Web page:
10. Boosts Immune system The generous amounts of vitamin C and vitamin A in mangos, plus 25 different kinds of carotenoids keep your immune system healthy and strong.
Facts and trivia:
• According to some, more mangos are eaten fresh than any other fruit in the world.
• Originated 4,000 plus years ago.
• Biologically a close relative with other flowering plants like cashew and pistachio.
• Originated in sub-Himalayan plains.
• In India where they are most heavily grown and eaten, mangos are known as “safeda.”
• There are over 1,000 different varieties of mangos.
Nutrition by the NumbersOne cup (225 gms) contains the following. Percentages apply to daily value.
• 105 calories
• 76 percent vitamin C (antioxidant and immune booster)
• 25 percent vitamin A (antioxidant and vision)
• 11 percent vitamin B6 plus other B vitamins (hormone production in brain and heart disease prevention)
• 9 percent healthy probiotic fiber
• 9 percent copper (copper is a co-factor for many vital enzymes plus production of red blood cells)
• 7 percent potassium (to balance out our high sodium intake)
• 4 percent magnesium
1. If you have a latex allergy, a reaction is possible with mangos and particularly green mangos. This reaction develops because of anacardic acid.
2. Mango peel and sap contain urushiol, the chemical in poison ivy and poison sumac that can cause an allergic reaction in susceptible individuals.
3. Mangos are ripened by some dealers using calcium carbide which can cause serious health problems (one more reason to buy organic). If you do have inorganic mangos, do wash them properly before consuming or soak overnight in water.
Scalene muscles are three paired muscles of the neck, located in the front on either side of the throat, just lateral to the sternocleidomastoid. There is an anterior scalene (scalenus anterior), a medial scalene (scalenus medius), and a posterior scalene (scalenus posterior). They derive their name from the Greek word skalenos and the later Latin scalenus meaning “uneven”, similar to the scalene triangle in mathematics, which has all sides of unequal length. These muscles not only have different lengths but also considerable variety in their attachments and fiber arrangements. As you will see from the descriptions below, these muscles are in a very crowded place and are related to many important structures, namely nerves and arteries, that run through the neck.
The scalenes run deep to the sternocleidomastoid. They all start at the cervical vertebra and run to the first to second ribs. The anterior scalene runs almost vertically and its upper part is concealed by the SCM and the lower part is concealed by the clavicle. Along its medial border runs the carotid artery. The internal jugular vein, the intermediate tendon of the omohyoid, the phrenic nerve; and the transverse cervical and scapular arteries all lie between the anterior scalene and the sternocleidomastoid (in front of scalene behind the SCM) Between the muscle and the clavicle runs the subclavian vein. The rear of the muscle, its posterior border, makes contact with the brachial plexus nerve roots, which run between it and the medial scalene.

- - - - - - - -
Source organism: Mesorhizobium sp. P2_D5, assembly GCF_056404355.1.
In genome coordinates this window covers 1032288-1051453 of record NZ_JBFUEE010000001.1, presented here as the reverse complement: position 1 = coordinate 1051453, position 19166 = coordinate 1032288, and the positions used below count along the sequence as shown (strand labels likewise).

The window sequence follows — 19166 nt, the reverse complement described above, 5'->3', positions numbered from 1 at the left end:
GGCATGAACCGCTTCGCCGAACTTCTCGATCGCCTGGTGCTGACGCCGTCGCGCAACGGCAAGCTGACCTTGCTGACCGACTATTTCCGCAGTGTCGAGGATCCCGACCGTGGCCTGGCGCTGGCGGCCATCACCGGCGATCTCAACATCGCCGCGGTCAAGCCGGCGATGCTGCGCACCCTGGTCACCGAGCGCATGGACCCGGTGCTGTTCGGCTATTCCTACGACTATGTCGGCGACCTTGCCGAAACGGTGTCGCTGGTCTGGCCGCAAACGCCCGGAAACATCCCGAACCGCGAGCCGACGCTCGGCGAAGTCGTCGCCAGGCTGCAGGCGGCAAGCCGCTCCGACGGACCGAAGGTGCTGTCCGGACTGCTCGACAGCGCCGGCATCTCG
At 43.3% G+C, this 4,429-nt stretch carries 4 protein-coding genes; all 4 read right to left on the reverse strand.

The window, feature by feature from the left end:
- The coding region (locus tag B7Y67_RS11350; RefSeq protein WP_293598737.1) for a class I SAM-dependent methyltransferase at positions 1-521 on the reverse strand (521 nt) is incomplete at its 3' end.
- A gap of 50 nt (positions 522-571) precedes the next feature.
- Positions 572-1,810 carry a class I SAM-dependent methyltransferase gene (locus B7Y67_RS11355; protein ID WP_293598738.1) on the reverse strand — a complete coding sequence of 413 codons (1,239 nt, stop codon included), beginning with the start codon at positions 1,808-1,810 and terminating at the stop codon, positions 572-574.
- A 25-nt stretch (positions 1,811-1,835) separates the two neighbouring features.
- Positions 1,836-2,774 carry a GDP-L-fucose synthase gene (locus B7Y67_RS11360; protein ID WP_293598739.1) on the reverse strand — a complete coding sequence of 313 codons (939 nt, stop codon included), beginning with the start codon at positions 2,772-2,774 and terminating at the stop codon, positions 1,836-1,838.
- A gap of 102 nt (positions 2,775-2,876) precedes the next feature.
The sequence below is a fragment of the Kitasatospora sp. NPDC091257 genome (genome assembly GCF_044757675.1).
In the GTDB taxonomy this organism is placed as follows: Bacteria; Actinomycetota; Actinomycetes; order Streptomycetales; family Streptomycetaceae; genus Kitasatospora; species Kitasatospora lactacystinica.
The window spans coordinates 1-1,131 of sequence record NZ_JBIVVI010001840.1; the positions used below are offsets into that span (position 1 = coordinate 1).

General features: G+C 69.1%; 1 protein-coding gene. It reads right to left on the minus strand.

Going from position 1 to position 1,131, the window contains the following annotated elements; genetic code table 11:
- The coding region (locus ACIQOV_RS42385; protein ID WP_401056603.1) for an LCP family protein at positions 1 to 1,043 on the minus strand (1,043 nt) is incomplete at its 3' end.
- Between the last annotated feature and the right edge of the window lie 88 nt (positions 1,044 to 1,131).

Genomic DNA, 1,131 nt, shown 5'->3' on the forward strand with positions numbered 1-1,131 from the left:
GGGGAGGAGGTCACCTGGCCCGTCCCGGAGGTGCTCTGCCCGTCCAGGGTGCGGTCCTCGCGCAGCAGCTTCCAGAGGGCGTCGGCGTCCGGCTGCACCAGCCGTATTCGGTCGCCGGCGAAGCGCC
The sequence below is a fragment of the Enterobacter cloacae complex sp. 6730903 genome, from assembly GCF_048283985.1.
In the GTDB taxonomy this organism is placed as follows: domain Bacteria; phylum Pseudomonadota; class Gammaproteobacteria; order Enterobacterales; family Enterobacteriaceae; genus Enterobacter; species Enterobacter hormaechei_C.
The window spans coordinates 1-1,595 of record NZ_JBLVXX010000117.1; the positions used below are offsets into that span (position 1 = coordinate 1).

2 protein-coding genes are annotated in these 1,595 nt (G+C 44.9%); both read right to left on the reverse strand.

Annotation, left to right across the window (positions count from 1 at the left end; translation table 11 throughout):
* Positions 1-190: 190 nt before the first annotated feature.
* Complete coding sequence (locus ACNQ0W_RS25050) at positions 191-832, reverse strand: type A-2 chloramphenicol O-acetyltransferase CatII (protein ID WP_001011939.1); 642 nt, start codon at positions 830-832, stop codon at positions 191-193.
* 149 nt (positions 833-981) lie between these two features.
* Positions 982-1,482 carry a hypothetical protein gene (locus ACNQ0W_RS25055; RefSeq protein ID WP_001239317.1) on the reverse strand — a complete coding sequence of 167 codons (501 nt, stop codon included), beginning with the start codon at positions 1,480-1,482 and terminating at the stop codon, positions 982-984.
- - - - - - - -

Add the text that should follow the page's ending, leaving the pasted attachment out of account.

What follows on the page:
Together with the first rib these muscles form a triangle known as the scalene triangle or interscalene triangle1 through which the brachial plexus nerves and the subclavian artery pass.
Also behind the anterior scalene are the pleura of the lungs and the superior intercostal artery.
Just behind the anterior scalene is the scalenus medius, referring to the “middle” muscle. This muscle forms part of the floor of the posterior triangle of the neck2. The front of the muscle runs close the the brachial plexus and the upper two thoracic nerve roots run through it. It makes contact with the levator scapulae in the rear, and the dorsal scapular nerve and transverse cervical artery pass between the two. The upper two roots of the long thoracic nerve go through the muscle. Only the anterior and medial scalene can be palpated. The posterior scalene is much shorter than the other two, and only starts at the lower cervical vertebra, where it attaches via two three tendinous slips. Whereas the first two attach to the first rib, the medius attaches to the second rib. 1,2,3,4,5,6.7
Some texts refer to a fourth scalene muscle, the scalenus minor. This variant does not always occur on both sides of the neck, but may be present in up one-third of people. This normal variation may have implications in thoracic outlet syndromes as does the scalenus anterior, resulting in a syndrome known as Scalenus Anterior sydrome or Scalenus Anticus syndrome (another name for the anterior muscle). The brachial plexus and the subclavian artery, as mentioned above, pass between the anterior scalene and the middle scalene. When present, the minimus inserts between the scalenus anterior and medius, passing behind the subclavian artery while the scalene anterior passes over and in front of it.7,8